Was it discrimination to send a pregnant woman home from work during Covid-19 lockdown?
Prosser v Community Gateway Association Ltd (Case No. 2413672/2020)
From 24 June 2019, the Claimant was engaged by the Respondent under a zero-hours contract. On 13 March 2020, the Claimant informed her line manager that she was pregnant and, on 16 March 2020, her line manager sent her an email with a link to the Government's advice on COVID-19 and pregnancy, which classified pregnant workers as clinically vulnerable.
On 17 March 2020, the Claimant's line manager sent her home as she considered her to be clinically vulnerable. The precise wording that was used is not clear, but there is a possibility that the term "shielding" was incorrectly given as the reason for such decision. As a result, the Claimant was unable to attend her shifts in March and April and noticed she was not being paid for the same.
In May 2020, the Claimant asked to return to work and the Respondent conducted a specific risk assessment for her. It concluded that the Claimant could work during the day once perspex screens had been fitted between the desks. However, it also concluded that it wasn't safe for the Claimant to undertake lone working, for example, night shifts. Following the risk assessment, the Respondent sought to install various changes within the workplace to ensure it was safe for the Claimant. This caused further delay to her returning to work.
The Claimant subsequently raised a grievance, claiming that she had suffered pregnancy discrimination because (a) she had not been paid for the shifts she had been scheduled to work and (b) she had not yet been allowed to return to work. The Respondent responded to confirm that she could return to work and it was now time for her to provide her availability so that her shifts could be scheduled. In addition, the Respondent retrospectively paid the Claimant for her missed shifts that were scheduled for April, May, June and July. She eventually returned to work in August and was paid the average of her normal earnings, including any time for training, over that period. The Claimant was therefore not left out of pocket. This went beyond her contractual entitlement and her grievance was dismissed.
The Claimant subsequently brought a claim against her employers arguing, amongst other things, that sending her home in March, not allowing her to return to work until August, and the delay in payment of her salary amounted to direct pregnancy/maternity discrimination.
The Equality Act 2010 prohibits an employer from treating an employee unfavourably because she is pregnant.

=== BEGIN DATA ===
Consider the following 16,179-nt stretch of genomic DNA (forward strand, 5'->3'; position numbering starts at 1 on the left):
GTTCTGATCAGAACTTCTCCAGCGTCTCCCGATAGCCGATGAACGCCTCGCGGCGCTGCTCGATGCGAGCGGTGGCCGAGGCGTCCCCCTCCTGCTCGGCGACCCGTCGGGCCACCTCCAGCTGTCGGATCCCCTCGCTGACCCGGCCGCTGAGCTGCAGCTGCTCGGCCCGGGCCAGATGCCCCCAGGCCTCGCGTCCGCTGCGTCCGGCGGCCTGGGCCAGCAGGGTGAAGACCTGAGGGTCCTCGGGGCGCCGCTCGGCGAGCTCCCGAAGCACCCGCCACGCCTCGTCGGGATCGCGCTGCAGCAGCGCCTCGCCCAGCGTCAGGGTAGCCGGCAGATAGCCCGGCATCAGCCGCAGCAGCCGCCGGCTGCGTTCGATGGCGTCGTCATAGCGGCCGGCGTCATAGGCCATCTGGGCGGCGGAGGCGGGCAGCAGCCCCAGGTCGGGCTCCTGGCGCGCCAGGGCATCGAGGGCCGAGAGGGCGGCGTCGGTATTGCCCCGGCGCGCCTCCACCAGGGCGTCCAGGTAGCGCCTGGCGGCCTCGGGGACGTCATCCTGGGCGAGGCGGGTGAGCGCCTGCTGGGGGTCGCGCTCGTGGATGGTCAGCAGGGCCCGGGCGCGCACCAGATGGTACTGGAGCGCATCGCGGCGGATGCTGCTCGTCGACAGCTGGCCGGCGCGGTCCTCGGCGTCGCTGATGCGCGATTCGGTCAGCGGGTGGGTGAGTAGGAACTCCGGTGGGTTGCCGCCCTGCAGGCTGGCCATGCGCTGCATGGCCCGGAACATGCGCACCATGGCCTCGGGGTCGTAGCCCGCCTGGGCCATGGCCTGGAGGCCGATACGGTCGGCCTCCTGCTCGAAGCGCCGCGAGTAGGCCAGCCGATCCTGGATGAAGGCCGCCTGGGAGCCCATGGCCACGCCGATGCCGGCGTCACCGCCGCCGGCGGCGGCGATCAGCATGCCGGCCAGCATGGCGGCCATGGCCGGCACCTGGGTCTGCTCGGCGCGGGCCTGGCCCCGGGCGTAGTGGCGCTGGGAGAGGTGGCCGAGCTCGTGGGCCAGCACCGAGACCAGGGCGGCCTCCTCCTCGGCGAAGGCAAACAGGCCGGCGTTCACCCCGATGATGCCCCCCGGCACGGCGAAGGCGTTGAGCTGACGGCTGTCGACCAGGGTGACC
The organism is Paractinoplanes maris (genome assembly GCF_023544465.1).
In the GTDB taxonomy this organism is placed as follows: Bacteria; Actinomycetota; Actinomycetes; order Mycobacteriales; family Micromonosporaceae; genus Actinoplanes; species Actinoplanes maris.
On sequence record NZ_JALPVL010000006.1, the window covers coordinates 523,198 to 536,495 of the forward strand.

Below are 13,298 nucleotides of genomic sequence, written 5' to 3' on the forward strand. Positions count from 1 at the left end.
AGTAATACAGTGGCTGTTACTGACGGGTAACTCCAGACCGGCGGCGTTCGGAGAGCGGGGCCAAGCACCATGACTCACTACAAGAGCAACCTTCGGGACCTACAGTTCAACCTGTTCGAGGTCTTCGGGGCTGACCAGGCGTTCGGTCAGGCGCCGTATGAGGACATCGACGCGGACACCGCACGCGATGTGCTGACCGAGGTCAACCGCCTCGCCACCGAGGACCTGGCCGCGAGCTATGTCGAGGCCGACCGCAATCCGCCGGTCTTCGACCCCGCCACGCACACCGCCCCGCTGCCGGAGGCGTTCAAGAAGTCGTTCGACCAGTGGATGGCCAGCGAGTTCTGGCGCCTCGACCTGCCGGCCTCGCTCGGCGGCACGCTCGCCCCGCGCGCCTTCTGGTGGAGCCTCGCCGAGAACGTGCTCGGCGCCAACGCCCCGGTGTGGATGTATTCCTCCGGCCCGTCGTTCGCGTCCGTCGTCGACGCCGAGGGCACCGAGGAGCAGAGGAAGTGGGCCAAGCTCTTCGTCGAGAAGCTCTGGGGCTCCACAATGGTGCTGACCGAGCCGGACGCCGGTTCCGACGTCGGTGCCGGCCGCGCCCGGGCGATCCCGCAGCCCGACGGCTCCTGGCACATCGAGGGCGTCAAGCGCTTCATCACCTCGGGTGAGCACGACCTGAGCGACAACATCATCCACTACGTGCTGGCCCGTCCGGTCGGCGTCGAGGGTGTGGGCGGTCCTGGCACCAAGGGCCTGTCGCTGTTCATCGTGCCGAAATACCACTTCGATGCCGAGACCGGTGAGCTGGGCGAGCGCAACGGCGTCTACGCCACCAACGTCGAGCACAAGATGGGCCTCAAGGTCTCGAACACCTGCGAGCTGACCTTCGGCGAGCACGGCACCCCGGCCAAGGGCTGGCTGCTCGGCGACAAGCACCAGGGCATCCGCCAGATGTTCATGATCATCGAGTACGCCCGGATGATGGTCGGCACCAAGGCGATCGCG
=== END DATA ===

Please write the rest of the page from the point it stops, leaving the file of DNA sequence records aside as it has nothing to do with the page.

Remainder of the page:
What did the Employment Tribunal (ET) decide?
The ET rejected the Claimant's complaints. Specifically, it was held that the decision to send the Claimant home was not unfavourable treatment, but treatment which was appropriately informed through the requirements placed upon the Respondent as a result of the Government’s public health advice and regulations leading from the onset of the first COVID-19 lockdown.
The delay in paying the Claimant for shifts she would otherwise have worked was, on the face of it, unfavourable treatment. However, the ET did not find that this was related to the pregnancy, but due to a genuine mistake.
The ET went so far as to say that the Respondent appeared to do all it could to keep her and her baby safe through the COVID-19 outbreak and paid her generously beyond the terms of her contract.
What are the implications of this decision?
This appears to be the first judgment that addresses the issue of pregnancy discrimination during the pandemic. It is a welcomed decision for employers that may have taken the decision to send pregnant workers home where they felt unable to uphold their health and safety obligations.
A key factor in this decision was the approach the employer had taken. For instance, it had complied with its statutory obligation to complete specific risk assessments for the pregnant worker. It had also paid her more than she was contractually entitled to receive during her absence. As such, in the event that the employer had omitted to carry out a risk assessment when facilitating the Claimant's return to work, or failed to consider the Government guidance in making such decision, it may be that a different outcome would have been delivered by the ET.